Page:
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Some of you readers may have received the same message I did today. Here is an extract and my thoughts about it.
As a tame introduction to the work of Jean Racine, this adaptation is most helpful, presenting the plays in abridged form and in contemporary English. Unfortunately, they thereby lose some of their claim to fame as “masterpieces of one of the greatest literary artists known”.
Both plays follow the biblical narratives rather closely, while adding some drama and appropriate chorus roles for its intended cast, the girls of the Maison royale de Saint-Louis in Saint-Cyr. This boarding school was founded by king Louis XIV at the request of his second wife, Madame de Maintenon, to cater for girls from impoverished noble families.
Terri Nixon succeeds in combining the historic circumstances of village life in mid-seventeenth century Cornwall – blacksmiths, millers, peasants and squires, fishermen and pirates, all cringing under the peril of the fearful English Civil War – with glimpses of a parallel, supernatural world, whose inhabitants intervene and interact sporadically with that of the mortals they despise.
Did you know that Jesus experienced sexual temptation? See below.
Down relates Jesus’s life chronologically, including almost all the details from the gospels and adding occasional human touches, such as His heart searching concerning His identity and mission, and that He had a friend near the Jordan at whose house He stayed several days. Such details help fill in gaps and make some of the encounters more plausible.
The premise of this book is intriguing: Ariel, a Jewish priestess and niece of King David, is sent on a mysterious quest by the angel Raziel. Not to a far-off country, but to a period a thousand years later, at the height of the Roman Empire, and shortly after the Crucifixion of the Jewish Messiah. The customs of the time are savage but an elderly Druid woman with supernatural powers realises Ariel has been commissioned with a crucial task and ensures she is not molested.
Eindrücke aus der #StopArmut Konferenz über #Klimagerechtigkeit vom 17. November 2018
Wir in den hochentwickelten Ländern – mit unseren Heizungen, Klimaanlagen, Individualverkehr, Fleischkonsum usw. – tragen am meisten zu den CO2-Emissionen bei, die für die Klimaerwärmung hauptsächlich verantwortlich sind. Und, obwohl wir im Westen das Jahr ausserordentliche Hitzewellen, Überschwemmungen und verheerende Waldbrände erlebt haben, sind es in erster Linie die Menschen in den ärmeren Ländern, die unter den Folgen leiden: Dürre, Stürme, Ernteausfälle.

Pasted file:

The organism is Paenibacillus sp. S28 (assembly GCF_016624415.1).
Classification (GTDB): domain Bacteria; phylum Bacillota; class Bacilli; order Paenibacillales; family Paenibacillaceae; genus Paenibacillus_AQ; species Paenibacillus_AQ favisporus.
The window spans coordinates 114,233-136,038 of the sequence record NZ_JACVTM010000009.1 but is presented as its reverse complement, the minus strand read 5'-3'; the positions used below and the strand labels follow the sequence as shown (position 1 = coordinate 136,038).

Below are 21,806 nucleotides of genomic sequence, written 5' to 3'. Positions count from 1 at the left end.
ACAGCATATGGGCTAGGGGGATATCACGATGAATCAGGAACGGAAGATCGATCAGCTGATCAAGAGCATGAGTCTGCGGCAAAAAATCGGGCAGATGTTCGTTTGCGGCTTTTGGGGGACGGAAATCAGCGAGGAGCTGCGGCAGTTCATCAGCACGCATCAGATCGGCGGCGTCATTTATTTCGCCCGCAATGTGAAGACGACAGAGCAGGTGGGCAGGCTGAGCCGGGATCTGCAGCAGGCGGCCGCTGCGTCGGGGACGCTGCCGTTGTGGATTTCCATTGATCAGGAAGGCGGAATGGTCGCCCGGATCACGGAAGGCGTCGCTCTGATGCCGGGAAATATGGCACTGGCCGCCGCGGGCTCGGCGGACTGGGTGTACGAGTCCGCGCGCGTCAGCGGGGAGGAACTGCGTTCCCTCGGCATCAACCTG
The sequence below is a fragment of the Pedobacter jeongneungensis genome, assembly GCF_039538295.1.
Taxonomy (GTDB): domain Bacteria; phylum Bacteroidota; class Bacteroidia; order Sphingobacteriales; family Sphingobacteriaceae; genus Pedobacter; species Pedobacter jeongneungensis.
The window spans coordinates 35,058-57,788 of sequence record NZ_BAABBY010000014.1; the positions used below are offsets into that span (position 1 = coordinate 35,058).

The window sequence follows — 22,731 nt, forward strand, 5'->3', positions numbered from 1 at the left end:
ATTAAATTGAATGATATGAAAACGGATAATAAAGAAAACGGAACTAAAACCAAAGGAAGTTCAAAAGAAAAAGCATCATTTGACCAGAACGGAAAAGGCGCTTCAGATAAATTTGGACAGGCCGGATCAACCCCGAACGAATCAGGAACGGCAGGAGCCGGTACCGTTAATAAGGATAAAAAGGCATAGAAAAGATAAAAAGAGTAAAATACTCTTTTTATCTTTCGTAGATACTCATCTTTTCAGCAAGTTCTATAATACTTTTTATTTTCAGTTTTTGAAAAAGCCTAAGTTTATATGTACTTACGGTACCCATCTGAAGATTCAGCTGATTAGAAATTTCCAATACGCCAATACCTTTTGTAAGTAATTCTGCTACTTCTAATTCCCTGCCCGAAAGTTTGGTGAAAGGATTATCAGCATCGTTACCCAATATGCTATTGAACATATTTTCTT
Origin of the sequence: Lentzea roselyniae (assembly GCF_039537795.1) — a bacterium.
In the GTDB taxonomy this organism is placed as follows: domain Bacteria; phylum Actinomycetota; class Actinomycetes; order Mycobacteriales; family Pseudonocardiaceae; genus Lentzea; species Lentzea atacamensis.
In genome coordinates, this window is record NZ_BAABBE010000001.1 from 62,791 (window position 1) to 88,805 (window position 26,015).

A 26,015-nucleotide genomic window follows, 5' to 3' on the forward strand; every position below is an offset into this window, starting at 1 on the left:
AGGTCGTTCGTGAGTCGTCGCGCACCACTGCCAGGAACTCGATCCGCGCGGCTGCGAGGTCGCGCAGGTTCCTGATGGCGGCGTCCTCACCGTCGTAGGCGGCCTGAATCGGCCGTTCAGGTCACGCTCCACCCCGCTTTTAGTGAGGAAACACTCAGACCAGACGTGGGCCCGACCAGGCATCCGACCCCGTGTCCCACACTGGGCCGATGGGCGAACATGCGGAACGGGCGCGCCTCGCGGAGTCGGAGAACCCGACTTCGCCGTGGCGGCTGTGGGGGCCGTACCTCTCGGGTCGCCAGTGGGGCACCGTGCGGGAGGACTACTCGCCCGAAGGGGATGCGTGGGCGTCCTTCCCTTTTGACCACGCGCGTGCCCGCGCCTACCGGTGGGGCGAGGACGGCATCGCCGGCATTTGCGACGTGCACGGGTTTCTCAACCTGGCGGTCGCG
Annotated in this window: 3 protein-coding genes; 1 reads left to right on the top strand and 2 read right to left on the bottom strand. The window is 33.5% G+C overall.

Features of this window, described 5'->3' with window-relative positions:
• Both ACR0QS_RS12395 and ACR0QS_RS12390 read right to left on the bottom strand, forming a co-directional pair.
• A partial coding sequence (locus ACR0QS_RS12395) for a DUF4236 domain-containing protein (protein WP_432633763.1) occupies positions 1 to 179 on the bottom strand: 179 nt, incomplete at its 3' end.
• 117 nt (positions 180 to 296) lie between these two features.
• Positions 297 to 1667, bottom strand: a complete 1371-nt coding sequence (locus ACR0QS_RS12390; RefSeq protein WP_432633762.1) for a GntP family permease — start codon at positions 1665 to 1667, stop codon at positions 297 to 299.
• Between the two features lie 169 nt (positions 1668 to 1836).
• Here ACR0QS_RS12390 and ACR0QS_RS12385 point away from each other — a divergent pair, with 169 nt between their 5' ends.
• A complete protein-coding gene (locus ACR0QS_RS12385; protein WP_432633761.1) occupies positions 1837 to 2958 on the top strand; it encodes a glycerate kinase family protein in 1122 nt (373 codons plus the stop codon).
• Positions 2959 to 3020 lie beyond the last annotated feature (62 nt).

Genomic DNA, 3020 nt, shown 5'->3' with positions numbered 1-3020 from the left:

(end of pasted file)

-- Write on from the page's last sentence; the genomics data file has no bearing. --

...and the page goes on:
This is a very unusual book – both as regards the theme and the style. Two WWI soldiers experience the horrors of war, slaughtering mercilessly and seeing their comrades slaughtered. Each one finds himself alone in the most devastating conditions on a mountainside in the Romanian Carpathians, after all of his respective companions have died – accidentally, by suicide or in the relentless gunfire while attempting to push a cannon up the hillside. Neither of them has any real hope or wish to survive. They are starving, bitterly cold, lost among the snow-covered boulders.
Isa and her young family emigrate from the tiny Orkney island of Raumsey to Alberta, where her parents are already living. An unfortunate young English girl, Sarah, happens to arrive at the same time, destined to marry a friend of her father’s, who is much older than she. The vastness of the prairie environment and the harsh climate prove enormously challenging for the newcomers. Hard work, tight finances and cruel weather strain Isa and Davie’s marriage and he spends months up north working on the paddle steamers.
This book, number 5 in the Raumsey series, not only portrays the horrors of WWII through the eyes of simple, ordinary participants, but sheds a sidelong glance at the morality of a war initiated at some high level, far away from those who are forced to carry it out without understanding why.
Eldredge has hit on something big! He dares to turn his back on the common modern Christian perspective on society (esp. masculine roles) and explore the deep, real motives and needs of men.
His analysis is rather one-sided (e.g. every man carries a wound given by his father P.60) and so is his remedy: accept and live out your desire to fight battles, experience adventure rescue your beauty. Read more